Let’s not beat around the bush here. This article is about a cool stat. Let’s get to the cool stat.
Mike Moustakas, recent All-Star selection and stat-head botherer, has struck out 56 times this season. Nothing especially remarkable about that. His strikeout percentage of 17% ranks 110th out of 166 qualified batters this season. It’s the same strikeout rate as Alex Bregman, Jason Kipnis and Freddy Galvis.
What is remarkable is the manner in which those strikeouts have come. That’s because Moustakas has struck out swinging 56 times this season, which you may notice is the same number of strikeouts as his season total.
In other words, Mike Moustakas has yet to strike out looking this season. He’s taken 90 pitches on a two strike count this season, and every one has been called a ball.
For comparison, here are the pitches taken on a two strike count by the league leader in strikeouts looking, Chris Davis.
As you can see from the first chart, Moustakas hasn’t exactly been making things difficult for umpires. Moustakas has almost entirely refrained from taking pitches that look like a strike or bear a family resemblance to one. Despite only seeing the 65th most two strike counts in the majors this year, Moustakas has the fifth most swings on two strike counts and the second most swings on two strike pitches outside the zone.
On borderline two-strike pitches, Moustakas is almost guaranteed to swing. The third baseman has seen 128 borderline pitches in a two strike count (using Baseball-Savant’s detailed strike zone map) and he’s swung at 120 of them. Moustakas’ 93.8% swing rate at these pitches is the highest of the 385 players who have seen at least 50 such pitches this season.
This isn’t new behavior for Moustakas. Across his career he has one of the highest ratios of swinging strikeouts to strikeouts looking in the game. Among actives with 250 career strikeouts, only Eddie Rosario, Jonathan Schoop, Corey Dickerson and Nolan Arenado have a higher percentage of their strikeouts coming from swinging Ks. Moustakas’ figure of 89.9% puts him in the top ten among those with 250 Ks since 1988 (when pitch data started being tracked).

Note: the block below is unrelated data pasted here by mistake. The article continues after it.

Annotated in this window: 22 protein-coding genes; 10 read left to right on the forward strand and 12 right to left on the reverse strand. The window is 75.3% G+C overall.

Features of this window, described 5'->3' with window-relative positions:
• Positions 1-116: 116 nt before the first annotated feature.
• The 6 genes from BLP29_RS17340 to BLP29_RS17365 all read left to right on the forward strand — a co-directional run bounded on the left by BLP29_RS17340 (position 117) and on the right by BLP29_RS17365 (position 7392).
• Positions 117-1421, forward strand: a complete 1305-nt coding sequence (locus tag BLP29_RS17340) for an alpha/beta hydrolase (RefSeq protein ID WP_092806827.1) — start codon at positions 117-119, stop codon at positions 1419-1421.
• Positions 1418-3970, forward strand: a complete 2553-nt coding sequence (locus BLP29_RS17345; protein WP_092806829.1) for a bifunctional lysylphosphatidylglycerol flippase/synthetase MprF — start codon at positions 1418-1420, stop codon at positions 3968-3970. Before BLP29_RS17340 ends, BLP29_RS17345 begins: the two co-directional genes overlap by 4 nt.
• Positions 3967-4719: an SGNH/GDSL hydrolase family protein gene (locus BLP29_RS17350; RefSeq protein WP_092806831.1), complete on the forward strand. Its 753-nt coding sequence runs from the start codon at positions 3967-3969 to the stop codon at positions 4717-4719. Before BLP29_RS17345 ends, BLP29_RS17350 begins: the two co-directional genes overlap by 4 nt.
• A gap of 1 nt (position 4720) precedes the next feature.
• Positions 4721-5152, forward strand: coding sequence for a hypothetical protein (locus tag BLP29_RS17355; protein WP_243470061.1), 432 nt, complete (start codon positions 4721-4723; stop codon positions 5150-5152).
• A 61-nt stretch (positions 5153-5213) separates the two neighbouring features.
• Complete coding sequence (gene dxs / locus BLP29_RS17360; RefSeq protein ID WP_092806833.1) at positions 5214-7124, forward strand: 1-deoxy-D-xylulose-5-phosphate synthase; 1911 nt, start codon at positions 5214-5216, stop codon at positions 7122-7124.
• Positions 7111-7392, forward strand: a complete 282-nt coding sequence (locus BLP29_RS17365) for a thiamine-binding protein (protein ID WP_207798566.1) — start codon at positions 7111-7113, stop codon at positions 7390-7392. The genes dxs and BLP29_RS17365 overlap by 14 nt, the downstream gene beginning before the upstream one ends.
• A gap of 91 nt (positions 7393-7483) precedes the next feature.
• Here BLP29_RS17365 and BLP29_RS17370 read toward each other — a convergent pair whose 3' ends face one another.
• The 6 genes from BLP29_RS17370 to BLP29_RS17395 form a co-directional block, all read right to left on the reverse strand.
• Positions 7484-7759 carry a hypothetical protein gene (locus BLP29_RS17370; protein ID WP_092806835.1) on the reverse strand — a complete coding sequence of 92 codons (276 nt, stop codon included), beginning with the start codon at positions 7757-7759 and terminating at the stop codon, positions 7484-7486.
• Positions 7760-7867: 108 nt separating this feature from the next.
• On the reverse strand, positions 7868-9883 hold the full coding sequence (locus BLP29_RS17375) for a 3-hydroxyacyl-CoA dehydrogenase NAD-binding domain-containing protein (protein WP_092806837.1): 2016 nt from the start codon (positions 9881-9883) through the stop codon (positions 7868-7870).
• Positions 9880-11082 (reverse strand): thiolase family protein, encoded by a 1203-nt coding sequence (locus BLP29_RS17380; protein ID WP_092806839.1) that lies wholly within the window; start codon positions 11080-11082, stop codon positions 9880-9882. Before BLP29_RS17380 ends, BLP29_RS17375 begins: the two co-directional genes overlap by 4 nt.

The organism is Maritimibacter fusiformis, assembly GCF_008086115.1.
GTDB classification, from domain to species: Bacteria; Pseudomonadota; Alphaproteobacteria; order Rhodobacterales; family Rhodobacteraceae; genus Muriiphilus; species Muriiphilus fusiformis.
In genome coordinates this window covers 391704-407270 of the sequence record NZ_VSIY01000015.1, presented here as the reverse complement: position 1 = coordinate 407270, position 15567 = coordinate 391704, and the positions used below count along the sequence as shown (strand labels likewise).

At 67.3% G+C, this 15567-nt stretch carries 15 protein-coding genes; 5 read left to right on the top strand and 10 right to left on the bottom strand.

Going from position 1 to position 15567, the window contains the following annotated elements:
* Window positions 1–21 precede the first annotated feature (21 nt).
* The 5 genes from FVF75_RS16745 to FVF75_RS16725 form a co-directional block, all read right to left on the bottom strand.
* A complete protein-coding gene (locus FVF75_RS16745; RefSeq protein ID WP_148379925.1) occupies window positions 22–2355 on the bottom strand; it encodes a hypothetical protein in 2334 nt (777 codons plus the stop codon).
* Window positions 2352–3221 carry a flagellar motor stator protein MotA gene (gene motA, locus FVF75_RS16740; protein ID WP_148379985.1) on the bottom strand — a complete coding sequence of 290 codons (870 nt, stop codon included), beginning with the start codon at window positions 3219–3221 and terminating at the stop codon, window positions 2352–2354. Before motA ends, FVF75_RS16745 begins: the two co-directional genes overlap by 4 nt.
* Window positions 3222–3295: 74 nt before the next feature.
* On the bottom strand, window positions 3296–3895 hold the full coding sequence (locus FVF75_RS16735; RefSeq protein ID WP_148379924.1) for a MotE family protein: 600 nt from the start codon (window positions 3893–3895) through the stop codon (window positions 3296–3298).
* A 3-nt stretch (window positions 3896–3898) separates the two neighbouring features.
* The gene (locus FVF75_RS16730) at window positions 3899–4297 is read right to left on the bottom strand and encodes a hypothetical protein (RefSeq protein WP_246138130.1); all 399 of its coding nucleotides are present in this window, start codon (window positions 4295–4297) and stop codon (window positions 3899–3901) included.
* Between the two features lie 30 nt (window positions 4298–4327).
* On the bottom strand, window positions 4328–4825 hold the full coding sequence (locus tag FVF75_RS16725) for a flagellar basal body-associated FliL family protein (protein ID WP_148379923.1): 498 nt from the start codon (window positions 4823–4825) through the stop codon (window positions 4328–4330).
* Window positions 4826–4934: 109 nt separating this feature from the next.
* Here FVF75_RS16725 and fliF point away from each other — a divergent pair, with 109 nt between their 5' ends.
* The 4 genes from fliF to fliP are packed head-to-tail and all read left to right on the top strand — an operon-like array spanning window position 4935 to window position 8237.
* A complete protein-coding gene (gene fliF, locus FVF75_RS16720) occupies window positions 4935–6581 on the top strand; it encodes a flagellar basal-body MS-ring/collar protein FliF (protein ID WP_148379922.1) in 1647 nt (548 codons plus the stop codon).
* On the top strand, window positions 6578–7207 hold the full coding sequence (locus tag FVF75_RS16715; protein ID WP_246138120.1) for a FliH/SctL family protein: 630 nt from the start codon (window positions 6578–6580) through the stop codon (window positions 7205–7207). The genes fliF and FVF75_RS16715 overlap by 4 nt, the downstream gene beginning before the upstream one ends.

Nor is it unfamiliar for the Kansas City Royals as a group. The Royals have the fewest strikeouts looking in the majors this season, and with just 18.5% of their strikeouts coming via a called strike they have the lowest percentage of strikeouts looking in MLB. This would be the fourth year in a row the Royals have ranked 30th in MLB in both of those stats. It’s as clear a organizational philosophy as you can find in the majors.
The ‘swing at everything’ strategy isn’t necessarily paying off for Moustakas. His OPS in two strike counts is .557, which is comparable to his career average in that split of .554, but looks less impressive in the context of his career high overall OPS this season.
Of more interest to the trivia aficionados out there is the following question: is Moustakas’ swinging strikeout streak a record? To which the answer is: “depends which record”.
Moustakas current streak of 59 swinging strikeouts without one looking (which dates back to last season) has certainly been bettered. Delmon Young struck out 58 times swinging to close out the 2008 season, but then added a further 15 to start 2009, giving him 73 consecutive strikeouts that ended with him going down swinging. Young, like Moustakas a top-two overall draft pick who struggled to live up to the hype, then bettered that streak in 2012 by striking out 78 times swinging in between strikeouts looking.
Utility man Alberto González‘s first strikeout of 2010 was of the looking variety. He then reeled off 87 swinging strikeouts without any looking across four seasons, a streak that spanned five different clubs and that only ended when González ran out of teams that would give him a major league job.
As far as this researcher can tell, however, our record holder is no-glove, only-slightly-better-bat infielder Jorge Cantú. The final 61 strikeouts of Cantú’s 2010 season ended with a swing. Cantú followed that up with 28 strikeouts in the 2011 season – his last – all of which were swinging. That gave him a total of 89 swinging strikeouts without one looking.
González and Cantú’s streaks coming at the end of their careers might suggest a certain pressing, an attempt at sustaining a career through big hits rather than ho-hum, unsexy plate discipline. MLB hosts a Home Run Derby, not a Joey Votto Memorial Walk Derby after all.
Moustakas is in with a shout of breaking Cantú’s record then. He could also set the record for most Ks in a season with zero looking. The aforementioned González holds that “crown” currently, with 37 swinging strikeouts in 2011 without any looking. If Moustakas’ season ended today, he’d have that record in the bag.
If Moustakas wants to claim a record already then I believe he can. As far as this author could tell, Moustakas’ 56 swinging Ks are a record to start a season since 1988. No player has struck out so often to start a year without taking at least one called strike three.
So there’s your stat. Was it cool? Maybe. Perhaps it’s just the breeze from Moustakas’ bat.